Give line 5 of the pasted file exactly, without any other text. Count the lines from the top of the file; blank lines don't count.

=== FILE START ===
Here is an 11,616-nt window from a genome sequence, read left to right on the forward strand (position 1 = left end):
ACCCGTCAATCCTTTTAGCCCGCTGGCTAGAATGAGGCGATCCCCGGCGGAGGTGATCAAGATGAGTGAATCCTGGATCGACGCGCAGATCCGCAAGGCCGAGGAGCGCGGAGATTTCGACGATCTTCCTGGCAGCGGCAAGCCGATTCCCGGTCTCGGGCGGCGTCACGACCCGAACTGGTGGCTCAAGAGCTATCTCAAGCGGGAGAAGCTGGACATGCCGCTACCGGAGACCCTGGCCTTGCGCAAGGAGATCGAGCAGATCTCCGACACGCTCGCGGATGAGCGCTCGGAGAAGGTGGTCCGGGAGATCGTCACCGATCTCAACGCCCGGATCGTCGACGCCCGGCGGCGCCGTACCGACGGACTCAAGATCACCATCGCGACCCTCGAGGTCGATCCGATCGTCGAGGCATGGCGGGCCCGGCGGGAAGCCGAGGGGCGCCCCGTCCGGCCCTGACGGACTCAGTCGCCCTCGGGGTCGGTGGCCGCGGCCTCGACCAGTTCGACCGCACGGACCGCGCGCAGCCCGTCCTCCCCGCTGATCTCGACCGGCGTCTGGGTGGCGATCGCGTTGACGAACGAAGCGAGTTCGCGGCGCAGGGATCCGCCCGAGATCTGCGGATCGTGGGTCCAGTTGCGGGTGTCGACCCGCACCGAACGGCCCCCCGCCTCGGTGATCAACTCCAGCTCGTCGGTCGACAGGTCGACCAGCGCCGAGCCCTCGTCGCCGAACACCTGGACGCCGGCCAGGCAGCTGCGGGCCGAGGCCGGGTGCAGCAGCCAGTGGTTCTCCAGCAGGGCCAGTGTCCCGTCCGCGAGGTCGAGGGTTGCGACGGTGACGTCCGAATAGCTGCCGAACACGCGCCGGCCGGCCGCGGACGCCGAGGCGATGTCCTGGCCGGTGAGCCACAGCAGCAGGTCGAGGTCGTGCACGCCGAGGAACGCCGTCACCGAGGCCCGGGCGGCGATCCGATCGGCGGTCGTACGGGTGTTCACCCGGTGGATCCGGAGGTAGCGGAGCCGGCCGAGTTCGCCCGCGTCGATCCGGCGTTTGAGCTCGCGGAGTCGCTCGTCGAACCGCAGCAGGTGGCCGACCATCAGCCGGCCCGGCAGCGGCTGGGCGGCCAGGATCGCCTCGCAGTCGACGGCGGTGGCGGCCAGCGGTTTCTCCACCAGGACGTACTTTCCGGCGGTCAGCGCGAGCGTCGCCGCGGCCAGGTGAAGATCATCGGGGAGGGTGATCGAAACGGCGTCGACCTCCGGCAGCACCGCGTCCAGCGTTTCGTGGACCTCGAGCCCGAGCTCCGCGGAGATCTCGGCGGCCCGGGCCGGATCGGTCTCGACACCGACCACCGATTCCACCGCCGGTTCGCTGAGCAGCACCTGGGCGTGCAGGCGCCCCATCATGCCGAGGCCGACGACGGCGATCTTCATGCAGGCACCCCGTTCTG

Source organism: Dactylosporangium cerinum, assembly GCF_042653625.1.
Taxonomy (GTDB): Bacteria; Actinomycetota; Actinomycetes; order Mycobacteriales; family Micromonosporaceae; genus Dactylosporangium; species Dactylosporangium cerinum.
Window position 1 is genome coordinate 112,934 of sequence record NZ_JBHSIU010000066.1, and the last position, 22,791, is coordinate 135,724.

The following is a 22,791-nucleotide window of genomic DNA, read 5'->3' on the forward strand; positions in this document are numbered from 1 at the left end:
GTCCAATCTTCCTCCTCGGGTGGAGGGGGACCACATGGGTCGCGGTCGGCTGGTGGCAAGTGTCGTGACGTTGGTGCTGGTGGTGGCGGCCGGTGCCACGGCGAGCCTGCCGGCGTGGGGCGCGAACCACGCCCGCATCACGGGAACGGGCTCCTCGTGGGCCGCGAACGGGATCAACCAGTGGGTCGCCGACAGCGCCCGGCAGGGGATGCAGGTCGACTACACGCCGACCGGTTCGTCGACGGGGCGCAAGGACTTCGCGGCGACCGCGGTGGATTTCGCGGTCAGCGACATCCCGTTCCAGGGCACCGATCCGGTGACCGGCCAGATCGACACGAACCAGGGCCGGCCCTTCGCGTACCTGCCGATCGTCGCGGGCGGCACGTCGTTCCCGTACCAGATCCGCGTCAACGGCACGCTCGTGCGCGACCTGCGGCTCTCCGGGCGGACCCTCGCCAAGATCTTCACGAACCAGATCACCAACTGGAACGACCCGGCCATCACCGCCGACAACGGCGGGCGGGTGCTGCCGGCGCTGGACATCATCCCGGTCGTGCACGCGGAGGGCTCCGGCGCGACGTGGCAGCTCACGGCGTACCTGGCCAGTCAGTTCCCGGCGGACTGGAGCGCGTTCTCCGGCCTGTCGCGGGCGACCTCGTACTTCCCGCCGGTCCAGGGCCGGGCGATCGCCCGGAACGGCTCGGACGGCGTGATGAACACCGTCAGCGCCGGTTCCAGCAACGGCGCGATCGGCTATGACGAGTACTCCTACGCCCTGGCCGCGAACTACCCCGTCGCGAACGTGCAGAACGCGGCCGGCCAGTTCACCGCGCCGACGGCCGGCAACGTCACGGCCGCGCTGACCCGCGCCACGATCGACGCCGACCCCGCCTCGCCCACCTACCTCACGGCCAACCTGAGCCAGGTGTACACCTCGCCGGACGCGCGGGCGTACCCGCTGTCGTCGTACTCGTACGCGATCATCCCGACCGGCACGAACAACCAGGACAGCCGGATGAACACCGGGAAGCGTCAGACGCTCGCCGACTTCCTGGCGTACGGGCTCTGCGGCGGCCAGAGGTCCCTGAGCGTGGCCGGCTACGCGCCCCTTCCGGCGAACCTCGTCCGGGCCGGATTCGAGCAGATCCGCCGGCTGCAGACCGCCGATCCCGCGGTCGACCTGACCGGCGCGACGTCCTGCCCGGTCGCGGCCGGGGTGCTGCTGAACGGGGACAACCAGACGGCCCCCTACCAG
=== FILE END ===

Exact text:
Window position 1 is genome coordinate 112,934 of sequence record NZ_JBHSIU010000066.1, and the last position, 22,791, is coordinate 135,724.